Sugar, Artificial Sweeteners Worsen ADHD | Maximized Living

Sugar, Artificial Sweeteners Worsen ADHD

October 22, 2012

Photo courtesy of iStockphoto / Thinkstock

Fighting ADHD

Processed, sugar-laden foods have been constantly linked to increased rates of attention deficit hyperactivity disorder (ADHD).

Every expert acknowledges the fact that sugar is devoid of helpful nutrients. The negative impact sugar has on learning has been a major cause of concern for decades. Sugar not only provides empty calories, it's also called an "anti-nutrient." It actually blocks function and the absorption of other key nutrients the body needs to focus and function properly.

However, sugar itself is only part of the battle.

Artificial sweeteners and carbohydrate-based diets also pose many of the same problems as sugar. In the case of chemical sweeteners, these issues can be worse. Carbohydrates are converted to sugar. Therefore, an excess of carbs, particularly refined carbs, will cause similar sugar-like problems.

Chemical sweeteners affect physiology, and there are concerns these biochemical changes harm the brain.

There is no simple answer. However, we do know that a lack of vital nutrients can diminish levels of focus and self-control. These deficiencies commonly result from an over-consumption of sugar.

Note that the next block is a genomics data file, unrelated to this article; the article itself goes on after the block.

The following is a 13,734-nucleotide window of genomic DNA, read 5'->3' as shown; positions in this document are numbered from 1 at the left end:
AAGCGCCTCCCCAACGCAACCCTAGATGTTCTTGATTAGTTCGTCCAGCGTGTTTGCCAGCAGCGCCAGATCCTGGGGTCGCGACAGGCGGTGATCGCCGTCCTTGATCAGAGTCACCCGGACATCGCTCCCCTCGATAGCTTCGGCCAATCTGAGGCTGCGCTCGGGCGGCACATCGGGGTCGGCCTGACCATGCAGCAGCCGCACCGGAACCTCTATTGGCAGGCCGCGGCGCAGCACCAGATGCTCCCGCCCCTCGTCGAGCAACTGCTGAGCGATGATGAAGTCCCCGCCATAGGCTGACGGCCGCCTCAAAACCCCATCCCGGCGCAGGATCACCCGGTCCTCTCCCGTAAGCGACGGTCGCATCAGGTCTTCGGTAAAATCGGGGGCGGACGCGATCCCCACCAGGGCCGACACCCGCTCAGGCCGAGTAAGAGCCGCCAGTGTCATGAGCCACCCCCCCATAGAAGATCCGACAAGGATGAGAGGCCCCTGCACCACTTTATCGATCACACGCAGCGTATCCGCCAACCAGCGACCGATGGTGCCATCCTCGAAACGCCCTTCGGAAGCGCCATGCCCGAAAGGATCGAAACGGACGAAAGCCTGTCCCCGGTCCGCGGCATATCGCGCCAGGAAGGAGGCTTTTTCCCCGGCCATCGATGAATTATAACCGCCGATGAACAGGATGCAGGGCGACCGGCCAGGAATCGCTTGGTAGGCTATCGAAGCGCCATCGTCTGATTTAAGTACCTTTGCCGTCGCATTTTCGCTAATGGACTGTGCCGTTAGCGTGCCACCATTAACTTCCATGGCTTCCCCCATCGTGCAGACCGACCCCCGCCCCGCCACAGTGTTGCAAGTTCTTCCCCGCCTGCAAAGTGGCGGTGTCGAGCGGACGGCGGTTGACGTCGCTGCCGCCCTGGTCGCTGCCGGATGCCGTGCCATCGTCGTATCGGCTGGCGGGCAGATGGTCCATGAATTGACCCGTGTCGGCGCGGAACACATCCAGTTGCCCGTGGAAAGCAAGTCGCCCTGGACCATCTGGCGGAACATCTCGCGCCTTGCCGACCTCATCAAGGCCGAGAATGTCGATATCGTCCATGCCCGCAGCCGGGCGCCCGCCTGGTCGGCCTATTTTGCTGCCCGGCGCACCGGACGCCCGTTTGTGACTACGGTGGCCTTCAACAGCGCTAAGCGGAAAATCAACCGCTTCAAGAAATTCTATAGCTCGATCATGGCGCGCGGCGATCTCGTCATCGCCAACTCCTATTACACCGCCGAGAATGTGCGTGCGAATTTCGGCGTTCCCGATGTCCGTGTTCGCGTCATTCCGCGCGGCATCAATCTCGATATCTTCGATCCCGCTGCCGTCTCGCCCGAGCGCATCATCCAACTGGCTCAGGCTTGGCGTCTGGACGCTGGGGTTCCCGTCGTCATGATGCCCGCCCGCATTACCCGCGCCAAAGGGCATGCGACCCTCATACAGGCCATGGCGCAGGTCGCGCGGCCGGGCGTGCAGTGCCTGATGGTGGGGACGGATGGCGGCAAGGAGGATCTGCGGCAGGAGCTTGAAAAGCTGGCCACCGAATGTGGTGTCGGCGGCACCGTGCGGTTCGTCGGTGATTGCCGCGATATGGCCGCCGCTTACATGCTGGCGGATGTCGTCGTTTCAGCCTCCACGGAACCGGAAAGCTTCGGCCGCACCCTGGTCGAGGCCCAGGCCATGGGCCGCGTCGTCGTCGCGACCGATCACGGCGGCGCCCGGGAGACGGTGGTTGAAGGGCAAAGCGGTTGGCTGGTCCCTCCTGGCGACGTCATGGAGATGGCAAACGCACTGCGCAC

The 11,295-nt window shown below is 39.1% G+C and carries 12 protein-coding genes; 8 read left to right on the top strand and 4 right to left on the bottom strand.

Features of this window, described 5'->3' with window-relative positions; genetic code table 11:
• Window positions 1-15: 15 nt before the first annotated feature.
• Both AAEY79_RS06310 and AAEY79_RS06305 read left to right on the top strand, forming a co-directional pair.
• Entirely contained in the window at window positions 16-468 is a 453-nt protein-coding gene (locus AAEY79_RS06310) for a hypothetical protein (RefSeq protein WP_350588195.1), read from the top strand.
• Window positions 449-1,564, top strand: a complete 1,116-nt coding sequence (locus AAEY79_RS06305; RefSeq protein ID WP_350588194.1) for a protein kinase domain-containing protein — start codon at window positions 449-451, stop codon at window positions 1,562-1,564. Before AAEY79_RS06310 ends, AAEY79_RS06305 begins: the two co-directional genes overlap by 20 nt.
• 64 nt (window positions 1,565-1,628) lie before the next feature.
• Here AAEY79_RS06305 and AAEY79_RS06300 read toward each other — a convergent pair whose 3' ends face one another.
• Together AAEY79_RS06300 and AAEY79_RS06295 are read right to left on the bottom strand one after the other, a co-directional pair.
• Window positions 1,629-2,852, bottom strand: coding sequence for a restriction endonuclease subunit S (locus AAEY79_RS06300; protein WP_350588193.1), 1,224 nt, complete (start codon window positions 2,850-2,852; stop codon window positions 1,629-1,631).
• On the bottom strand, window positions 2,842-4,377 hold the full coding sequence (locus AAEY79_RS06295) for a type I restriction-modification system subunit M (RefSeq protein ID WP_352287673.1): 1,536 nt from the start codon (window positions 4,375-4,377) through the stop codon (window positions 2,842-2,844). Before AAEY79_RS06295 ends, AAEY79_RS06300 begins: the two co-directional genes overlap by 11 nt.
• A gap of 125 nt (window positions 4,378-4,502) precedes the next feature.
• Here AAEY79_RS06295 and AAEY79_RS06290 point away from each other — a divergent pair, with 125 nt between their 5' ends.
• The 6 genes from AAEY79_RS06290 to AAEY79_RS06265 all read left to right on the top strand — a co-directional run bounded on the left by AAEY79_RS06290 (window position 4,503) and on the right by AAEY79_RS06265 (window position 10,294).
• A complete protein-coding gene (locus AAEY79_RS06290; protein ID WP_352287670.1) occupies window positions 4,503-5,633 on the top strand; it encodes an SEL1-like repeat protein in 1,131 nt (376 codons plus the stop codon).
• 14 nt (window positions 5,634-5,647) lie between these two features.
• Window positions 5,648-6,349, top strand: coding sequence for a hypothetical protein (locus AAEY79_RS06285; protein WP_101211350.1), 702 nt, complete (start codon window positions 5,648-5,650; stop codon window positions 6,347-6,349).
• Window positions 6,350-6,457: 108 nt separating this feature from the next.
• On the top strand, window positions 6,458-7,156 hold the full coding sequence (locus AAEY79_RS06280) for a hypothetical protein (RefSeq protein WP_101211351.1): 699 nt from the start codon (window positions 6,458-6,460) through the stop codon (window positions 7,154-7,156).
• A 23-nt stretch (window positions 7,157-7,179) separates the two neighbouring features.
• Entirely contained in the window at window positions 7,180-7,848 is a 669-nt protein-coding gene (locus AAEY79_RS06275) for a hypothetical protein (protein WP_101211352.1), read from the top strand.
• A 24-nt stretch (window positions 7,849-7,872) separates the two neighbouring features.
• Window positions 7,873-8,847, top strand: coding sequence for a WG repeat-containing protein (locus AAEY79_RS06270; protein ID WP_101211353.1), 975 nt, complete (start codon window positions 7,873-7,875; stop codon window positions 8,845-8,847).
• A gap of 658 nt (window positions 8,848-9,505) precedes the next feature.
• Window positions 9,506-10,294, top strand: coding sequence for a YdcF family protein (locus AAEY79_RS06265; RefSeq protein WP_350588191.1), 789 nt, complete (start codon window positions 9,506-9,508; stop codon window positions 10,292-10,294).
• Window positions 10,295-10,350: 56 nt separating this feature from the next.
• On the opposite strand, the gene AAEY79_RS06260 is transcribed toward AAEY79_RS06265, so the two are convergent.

Sugars, and carbohydrates in general, increase drowsiness.


Swapping out sugars for nutrient rich foods has shown—in some instances—that dietary changes can improve the ability to manage ADHD in children. Because of this, a healthy diet has been referred to as "perhaps the most promising and practical complementary or alternative treatment" for ADHD.

According to recent research, proteins have shown to activate neurotransmitters in the brain that can help kids stay focused. This confirms longstanding evidence that a low-sugar diet featuring good fats and proteins will help balance blood sugar and set you up for more success in education.

Unfortunately, about 5 percent of kids are not eating the recommended amounts of protein for breakfast and lunch. Most kids require 24-30 grams of protein every day. Instead of helpful healthy proteins, children are eating more sugar, which has been linked to destructiveness and recklessness.

Avoiding Sugar

In one form or another, sugar is found in nearly all commercially processed foods. Avoiding common forms of sugar can decrease the instance of nutritional deficiency. For example:

  • High fructose corn syrup, corn sweetener
  • Dehydrated cane juice
  • Sorghum
  • Maltodextrin; dextrose
  • Molasses
  • Rice syrup
  • Saccharose; sucrose

Each of these impacts your blood stream the same way, causing your blood sugar levels to fluctuate sharply. These ingredients can also increase the fidgeting and inattentiveness characteristic of ADHD.

Sugars and sweeteners have seemingly been worked into nearly all the items on grocery store shelves. Unfortunately, the items that satiate a sweet tooth can worsen ADHD, while also interfering with blood sugar levels and promoting the storage of fat—both factors that increase risk of diseases like cancer, diabetes and cardiovascular disease.

Preventing Sugar Burnout

The Maximized Living Advanced Plan takes a head-on approach to eliminating sugars and the grains that turn to sugar from the diet. There are many alternatives to sweeteners that are a healthy part of this diet. It can help people of all ages who are struggling with attention—in or out of school.

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